The YELLOW FAIRY BOOK - online childrens book

Illustrated classic fairy tales for children by Andrew Lang

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and saluted them. The one that sat on the golden chair asked him who he was and where he was going; and he told her all the story —how he was a king, and had lost his queen, and was now on his way to Hetland the Good, to ask the Queen of that country in marriage. She answered that fortune had contrived this wonder­fully, for pirates had plundered Hetland and killed the King, and she had fled from the land in terror, and had come hither after great trouble, and she was the very person he was looking for, and the others were her daughter and maid. The King immediately asked her hand ; she gladly received his proposal and accepted him at once. Thereafter they all set out, and made their way to the ship ; and after that nothing is told of their voyage until the King reached his own country. There he made a great feast, and celebrated his marriage with this woman; and after that things are quiet for a time.
Hermod and Hadvor took but little notice of the Queen and her daughter, but, on the other hand, Hadvor and the Queen's maid, whose name was Olof, were very friendly, and Olof came often to visit Hadvor in her castle. Before long the King went out to war, and no sooner was he away than the Queen came to talk with Hermod, and said that she wanted him to marry her daughter. Hermod told her straight and plain that he would not do so, at which the Queen grew terribly angry, and said that in that case neither should he have Hadvor, for she would now lay this spell on him, that he should go to a desert island and there be a lion by day and a man by night. He should also think always of Hadvor, which would cause him all the more sorrow, and from this spell he should never be freed until Hadvor burned the lion's skin, and that would not happen very soon.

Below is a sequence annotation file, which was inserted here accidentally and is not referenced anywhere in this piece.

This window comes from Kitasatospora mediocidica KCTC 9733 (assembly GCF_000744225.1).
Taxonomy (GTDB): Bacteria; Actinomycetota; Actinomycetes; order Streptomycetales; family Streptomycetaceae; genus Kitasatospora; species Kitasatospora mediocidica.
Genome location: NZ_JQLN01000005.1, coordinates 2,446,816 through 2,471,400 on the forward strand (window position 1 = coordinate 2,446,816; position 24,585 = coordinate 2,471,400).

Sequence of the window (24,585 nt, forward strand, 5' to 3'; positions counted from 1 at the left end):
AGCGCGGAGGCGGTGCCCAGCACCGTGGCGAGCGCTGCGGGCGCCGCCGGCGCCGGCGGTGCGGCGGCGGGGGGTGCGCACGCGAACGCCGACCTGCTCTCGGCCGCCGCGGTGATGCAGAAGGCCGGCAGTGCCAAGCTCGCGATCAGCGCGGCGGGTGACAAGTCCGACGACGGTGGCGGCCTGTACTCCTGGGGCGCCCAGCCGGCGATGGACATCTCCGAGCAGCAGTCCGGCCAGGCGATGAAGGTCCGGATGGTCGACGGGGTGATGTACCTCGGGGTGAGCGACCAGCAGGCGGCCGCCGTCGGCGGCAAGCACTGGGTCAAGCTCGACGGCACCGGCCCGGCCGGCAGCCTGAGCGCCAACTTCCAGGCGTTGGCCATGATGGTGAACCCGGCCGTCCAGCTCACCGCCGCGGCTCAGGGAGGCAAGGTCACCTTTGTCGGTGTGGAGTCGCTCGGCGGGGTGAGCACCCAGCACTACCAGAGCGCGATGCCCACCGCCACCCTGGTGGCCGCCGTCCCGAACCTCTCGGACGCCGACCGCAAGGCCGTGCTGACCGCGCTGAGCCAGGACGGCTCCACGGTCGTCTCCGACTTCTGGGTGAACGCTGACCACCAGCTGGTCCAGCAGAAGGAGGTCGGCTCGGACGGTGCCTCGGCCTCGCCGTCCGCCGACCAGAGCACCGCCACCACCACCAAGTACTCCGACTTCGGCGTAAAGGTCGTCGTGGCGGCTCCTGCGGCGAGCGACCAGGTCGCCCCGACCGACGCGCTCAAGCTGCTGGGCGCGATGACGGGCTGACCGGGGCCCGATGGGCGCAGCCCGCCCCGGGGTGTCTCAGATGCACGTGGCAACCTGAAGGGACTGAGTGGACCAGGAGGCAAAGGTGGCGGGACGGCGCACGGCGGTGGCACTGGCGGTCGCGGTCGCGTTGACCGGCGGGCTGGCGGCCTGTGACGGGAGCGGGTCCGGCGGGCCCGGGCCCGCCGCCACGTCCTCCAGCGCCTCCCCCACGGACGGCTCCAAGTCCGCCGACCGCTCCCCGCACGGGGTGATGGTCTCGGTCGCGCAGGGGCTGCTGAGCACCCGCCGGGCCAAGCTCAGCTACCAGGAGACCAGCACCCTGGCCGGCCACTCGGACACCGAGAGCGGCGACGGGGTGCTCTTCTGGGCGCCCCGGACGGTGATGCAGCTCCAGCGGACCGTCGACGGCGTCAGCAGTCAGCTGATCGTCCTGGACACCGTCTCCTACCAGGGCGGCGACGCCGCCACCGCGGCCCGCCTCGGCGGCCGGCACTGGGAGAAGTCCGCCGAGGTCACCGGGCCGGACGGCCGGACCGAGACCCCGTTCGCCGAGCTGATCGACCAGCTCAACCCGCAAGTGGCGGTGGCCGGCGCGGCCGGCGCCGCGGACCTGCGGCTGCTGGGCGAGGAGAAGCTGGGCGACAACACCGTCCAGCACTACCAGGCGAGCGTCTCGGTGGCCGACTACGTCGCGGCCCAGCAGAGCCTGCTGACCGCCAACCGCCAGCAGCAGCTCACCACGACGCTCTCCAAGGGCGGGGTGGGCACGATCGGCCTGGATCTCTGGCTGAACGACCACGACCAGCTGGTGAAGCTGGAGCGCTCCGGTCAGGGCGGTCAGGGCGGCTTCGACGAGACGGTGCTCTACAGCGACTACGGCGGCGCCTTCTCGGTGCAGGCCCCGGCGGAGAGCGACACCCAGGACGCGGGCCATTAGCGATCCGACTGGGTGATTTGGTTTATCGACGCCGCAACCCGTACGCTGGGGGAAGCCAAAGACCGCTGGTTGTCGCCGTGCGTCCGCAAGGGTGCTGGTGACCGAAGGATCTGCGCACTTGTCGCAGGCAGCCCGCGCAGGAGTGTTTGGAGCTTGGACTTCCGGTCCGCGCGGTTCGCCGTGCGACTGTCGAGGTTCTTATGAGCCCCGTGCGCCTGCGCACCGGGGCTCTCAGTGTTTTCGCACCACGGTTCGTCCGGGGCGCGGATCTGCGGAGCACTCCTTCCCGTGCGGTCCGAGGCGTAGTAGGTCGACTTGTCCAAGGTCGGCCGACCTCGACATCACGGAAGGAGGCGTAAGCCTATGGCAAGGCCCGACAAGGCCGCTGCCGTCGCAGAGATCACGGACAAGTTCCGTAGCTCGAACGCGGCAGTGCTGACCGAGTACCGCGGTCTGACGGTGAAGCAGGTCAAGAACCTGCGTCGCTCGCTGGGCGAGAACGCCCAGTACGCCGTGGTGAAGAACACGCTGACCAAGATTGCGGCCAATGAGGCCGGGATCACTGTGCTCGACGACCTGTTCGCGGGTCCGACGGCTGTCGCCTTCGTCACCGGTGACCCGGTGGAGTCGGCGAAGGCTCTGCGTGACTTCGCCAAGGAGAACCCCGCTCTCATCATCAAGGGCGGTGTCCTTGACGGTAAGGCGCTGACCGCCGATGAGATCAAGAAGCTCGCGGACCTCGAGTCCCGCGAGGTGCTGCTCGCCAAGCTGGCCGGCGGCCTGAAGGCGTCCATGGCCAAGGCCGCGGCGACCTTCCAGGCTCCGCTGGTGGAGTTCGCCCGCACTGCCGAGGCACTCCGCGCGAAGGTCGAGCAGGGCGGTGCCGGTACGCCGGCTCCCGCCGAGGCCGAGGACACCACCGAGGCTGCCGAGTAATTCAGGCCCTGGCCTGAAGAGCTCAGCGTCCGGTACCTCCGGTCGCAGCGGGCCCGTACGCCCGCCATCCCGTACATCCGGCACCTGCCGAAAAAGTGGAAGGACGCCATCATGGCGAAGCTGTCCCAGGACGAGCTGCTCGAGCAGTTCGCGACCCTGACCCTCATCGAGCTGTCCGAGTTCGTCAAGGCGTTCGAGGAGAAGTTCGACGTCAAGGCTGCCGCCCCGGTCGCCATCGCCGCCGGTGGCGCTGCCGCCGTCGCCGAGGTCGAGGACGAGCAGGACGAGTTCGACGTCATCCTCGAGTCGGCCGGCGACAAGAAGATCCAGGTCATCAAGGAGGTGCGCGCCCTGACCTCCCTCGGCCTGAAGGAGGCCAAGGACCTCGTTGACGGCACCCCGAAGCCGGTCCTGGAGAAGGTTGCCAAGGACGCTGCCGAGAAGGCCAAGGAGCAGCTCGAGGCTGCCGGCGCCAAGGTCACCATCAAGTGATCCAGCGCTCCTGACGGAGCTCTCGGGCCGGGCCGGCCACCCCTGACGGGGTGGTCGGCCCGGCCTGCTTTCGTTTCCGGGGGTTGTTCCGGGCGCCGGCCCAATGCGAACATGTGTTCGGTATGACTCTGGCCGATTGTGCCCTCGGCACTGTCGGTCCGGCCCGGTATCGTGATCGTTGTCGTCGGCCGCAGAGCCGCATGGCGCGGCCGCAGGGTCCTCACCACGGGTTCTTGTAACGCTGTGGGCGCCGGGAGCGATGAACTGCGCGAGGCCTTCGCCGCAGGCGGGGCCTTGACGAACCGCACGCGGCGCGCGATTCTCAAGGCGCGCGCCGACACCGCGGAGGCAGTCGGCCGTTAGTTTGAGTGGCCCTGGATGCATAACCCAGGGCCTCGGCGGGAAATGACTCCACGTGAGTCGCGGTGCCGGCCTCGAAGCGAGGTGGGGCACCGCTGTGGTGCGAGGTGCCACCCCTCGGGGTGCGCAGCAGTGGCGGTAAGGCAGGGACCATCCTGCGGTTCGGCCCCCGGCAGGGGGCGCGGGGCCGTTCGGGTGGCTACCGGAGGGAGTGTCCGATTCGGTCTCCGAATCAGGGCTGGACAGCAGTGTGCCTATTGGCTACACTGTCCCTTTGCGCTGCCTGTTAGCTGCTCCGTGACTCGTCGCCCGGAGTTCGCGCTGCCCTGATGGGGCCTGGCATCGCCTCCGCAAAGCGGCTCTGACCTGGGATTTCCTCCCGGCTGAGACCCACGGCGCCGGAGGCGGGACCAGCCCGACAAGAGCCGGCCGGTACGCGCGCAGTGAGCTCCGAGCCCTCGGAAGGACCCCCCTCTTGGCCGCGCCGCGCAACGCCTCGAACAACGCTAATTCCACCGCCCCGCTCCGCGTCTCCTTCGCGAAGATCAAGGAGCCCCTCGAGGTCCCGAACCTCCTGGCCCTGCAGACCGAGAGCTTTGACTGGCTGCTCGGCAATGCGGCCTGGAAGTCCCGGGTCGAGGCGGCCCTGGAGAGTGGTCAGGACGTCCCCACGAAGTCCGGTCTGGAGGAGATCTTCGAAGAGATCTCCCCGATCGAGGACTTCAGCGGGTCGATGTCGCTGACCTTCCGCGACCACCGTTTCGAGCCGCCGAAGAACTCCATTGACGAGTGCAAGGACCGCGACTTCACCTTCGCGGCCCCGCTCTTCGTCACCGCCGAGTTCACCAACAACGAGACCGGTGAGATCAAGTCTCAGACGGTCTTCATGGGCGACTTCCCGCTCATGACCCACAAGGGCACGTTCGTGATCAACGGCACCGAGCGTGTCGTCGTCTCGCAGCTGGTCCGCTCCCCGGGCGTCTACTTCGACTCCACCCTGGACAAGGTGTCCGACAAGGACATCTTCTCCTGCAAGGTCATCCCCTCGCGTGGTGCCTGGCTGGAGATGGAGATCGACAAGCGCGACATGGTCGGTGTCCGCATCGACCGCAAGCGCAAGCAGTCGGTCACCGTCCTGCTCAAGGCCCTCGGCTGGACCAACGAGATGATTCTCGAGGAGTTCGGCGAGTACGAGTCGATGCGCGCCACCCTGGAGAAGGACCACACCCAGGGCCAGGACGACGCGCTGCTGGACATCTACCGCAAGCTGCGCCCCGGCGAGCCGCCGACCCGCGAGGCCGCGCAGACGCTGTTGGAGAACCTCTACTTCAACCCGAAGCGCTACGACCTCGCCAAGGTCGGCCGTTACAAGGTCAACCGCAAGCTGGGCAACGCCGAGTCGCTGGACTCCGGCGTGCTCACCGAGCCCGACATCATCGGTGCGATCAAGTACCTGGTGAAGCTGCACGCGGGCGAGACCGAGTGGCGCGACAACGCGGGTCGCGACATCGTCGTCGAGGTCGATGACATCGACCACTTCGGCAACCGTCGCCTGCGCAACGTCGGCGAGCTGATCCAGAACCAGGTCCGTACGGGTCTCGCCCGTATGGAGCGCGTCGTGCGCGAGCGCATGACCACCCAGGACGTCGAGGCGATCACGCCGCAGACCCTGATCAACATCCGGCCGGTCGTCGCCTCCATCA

As soon as the Queen had finished her speech Hermod replied that he also laid a spell on her, and that was, that as soon as he was freed from her enchantments she should become a rat and her daughter a mouse, and fight with each other in the hall until he killed them with his sword.
After this Hermod disappeared, and no one knew what had become of him; the Queen caused search to be made for him, but he coitld nowhere be found. Onetime, when Olof was in the castle beside Hadvor, she asked the Princess if she knew where Hermod had gone to. At this Hadvor became very sad, and said that she did not.
41 shall tell you then,' said Olof, 'for I know all about it.
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